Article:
Carefully review your options before making a decision

When it come time to sell your corporation, you have two options. You can either sell the corporation stock or have the corporation sell the assets and distribute the proceeds. The tax implications of the two sales are very different. If you choose to sell the stock, you are the seller. The corporation is not affected by the transaction. The new owner steps into your shoes as the shareholder and takes over the existing corporation. If your share of the proceeds exceeds your basis in the stock, you'll have a capital gain to report on Schedule D.

If the corporation sells its assets, the corporation may close its doors. The assets could be sold to one person who intends to operate a business similar to yours, but does not want your corporation. The corporation return will reflect the sale of the assets. When the corporation liquidates, your share of the cash will be reported on Form 1099-DIV as a liquidating distribution. You'll use Form 1099-DIV to report the sale of your stock on Schedule D. Selling assets of the corporation could result in double taxation. The sale of the assets is taxable to the corporation and the liquidating distribution is taxable to the shareholder.

If you are selling the corporation stock for a loss, you may qualify for special tax treatment. It's a good idea to review the tax consequences of the sale with your tax advisor before making a move.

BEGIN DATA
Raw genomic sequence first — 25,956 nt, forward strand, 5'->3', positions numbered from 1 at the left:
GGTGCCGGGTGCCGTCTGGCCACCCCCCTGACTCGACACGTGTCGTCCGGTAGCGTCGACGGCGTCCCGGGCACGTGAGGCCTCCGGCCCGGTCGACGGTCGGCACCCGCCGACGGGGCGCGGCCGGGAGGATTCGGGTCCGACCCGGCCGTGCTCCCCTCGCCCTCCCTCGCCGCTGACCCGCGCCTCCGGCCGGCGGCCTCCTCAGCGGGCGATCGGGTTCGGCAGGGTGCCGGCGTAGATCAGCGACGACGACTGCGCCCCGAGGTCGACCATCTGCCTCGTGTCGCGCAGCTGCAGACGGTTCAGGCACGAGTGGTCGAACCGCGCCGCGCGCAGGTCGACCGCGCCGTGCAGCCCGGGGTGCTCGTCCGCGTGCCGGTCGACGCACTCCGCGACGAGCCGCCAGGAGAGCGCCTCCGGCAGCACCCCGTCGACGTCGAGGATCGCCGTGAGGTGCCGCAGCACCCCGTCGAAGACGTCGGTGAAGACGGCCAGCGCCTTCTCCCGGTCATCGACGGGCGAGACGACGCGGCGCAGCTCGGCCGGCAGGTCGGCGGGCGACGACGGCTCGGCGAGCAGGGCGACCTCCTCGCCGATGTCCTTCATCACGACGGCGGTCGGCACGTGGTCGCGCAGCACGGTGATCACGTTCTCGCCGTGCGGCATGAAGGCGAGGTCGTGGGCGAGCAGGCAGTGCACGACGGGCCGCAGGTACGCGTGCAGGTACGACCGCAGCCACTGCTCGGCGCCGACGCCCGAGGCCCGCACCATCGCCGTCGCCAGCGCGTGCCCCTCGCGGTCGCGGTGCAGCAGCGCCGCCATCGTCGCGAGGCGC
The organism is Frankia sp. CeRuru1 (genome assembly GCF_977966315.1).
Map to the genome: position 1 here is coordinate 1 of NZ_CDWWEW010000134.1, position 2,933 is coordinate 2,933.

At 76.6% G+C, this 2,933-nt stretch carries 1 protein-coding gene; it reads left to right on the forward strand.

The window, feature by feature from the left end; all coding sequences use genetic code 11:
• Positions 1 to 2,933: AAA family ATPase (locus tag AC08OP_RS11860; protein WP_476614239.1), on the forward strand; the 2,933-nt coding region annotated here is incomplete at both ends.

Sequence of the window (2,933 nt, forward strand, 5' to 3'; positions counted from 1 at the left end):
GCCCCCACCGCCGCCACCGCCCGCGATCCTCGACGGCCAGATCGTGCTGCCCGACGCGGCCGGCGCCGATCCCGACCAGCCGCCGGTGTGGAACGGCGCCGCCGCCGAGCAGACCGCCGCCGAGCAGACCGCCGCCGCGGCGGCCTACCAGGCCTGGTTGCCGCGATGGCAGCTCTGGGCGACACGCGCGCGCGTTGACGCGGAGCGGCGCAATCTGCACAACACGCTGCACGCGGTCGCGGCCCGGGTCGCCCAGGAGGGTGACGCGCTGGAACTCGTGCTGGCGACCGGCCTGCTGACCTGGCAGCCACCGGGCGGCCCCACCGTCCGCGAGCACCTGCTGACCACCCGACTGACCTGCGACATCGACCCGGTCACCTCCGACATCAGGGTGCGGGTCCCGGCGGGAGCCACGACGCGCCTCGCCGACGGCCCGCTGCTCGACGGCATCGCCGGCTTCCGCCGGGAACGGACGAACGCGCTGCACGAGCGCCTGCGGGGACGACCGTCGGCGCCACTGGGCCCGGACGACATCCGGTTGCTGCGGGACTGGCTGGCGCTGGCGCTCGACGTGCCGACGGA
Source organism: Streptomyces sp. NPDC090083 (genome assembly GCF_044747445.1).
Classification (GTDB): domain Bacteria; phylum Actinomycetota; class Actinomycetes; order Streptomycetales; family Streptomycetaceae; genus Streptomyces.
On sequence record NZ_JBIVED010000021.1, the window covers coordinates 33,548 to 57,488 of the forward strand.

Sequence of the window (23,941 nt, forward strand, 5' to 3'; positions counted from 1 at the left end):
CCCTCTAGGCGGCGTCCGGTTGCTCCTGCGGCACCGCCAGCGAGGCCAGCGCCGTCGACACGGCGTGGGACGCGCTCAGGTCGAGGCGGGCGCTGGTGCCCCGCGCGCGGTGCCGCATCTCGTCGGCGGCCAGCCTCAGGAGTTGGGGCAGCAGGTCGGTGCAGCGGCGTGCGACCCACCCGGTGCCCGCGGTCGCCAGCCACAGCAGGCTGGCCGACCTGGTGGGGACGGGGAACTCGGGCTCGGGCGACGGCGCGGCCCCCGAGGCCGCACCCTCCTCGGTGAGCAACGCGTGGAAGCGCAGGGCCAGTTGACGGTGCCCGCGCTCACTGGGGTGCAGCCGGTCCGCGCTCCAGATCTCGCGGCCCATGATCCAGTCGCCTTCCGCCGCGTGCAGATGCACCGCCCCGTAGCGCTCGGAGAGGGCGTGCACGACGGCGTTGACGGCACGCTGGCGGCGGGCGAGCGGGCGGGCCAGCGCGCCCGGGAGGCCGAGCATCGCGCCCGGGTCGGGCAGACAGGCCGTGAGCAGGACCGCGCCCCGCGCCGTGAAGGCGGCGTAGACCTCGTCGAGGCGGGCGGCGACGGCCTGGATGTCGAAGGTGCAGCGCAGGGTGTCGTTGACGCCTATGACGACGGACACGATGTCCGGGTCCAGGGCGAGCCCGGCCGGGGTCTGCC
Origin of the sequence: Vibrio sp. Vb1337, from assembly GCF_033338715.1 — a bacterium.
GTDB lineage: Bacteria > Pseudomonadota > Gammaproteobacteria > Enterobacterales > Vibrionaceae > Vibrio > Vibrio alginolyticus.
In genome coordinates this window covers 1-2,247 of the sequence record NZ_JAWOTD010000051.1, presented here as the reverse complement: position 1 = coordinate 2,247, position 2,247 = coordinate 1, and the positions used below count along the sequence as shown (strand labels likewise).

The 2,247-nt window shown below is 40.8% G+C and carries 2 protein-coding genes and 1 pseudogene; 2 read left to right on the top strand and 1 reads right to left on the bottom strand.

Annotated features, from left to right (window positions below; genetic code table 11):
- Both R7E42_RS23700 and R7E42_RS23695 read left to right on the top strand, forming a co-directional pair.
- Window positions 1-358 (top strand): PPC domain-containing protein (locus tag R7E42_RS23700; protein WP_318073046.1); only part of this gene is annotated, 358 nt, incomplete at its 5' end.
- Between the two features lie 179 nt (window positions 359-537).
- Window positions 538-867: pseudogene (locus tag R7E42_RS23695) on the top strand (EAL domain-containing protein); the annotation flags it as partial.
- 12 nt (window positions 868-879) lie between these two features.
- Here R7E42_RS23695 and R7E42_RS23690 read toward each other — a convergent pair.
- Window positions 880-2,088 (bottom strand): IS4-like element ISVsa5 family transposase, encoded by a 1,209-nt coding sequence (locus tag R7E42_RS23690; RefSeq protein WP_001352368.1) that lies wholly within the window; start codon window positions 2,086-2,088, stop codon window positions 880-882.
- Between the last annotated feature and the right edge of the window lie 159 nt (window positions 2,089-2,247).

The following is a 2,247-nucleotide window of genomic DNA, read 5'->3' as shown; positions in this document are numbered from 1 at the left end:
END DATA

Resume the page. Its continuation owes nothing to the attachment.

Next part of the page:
Tax Tips Small Business

  • Electing to Expense the Cost of Your Business Assets

    Section 179 deduction limits increase

    The IRS allows taxpayers the option of either depreciating some assets over a specified number of years or deducting all or a portion of the cost in one year. The expense election, commonly referred to as the Section 179 deduction, is made in the year the asset is placed in service. The benefit is a large deduction in the current year that is not reduced even if the asset is placed in service late in the tax year.

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Small Business Quick Tip

  • Personal Assets to a Business

    If you have contributed personal assets, such as a computer or vehicle to your business, the lower of the fair market value or your cost basis of these assets qualifies as a business deduction, subject to depreciation limitations, beginning with the date of conversion.
Monday, 21st August 2017
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Tax Tips Personal

  • Naming a Beneficiary to Your Retirement Plan

    Nonspouse beneficiaries have new options

    If you are the beneficiary of a decedent's qualified retirement plan, and you are not the spouse of the decedent, you now have additional options for distributions. In the past, only a spouse beneficiary was permitted to roll the account into an IRA. Now, beginning in 2007,

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Personal Quick Tip

  • HSA Contributions

    Contributions to a health savings account (HSA) must be made by the due date of your tax return excluding extensions.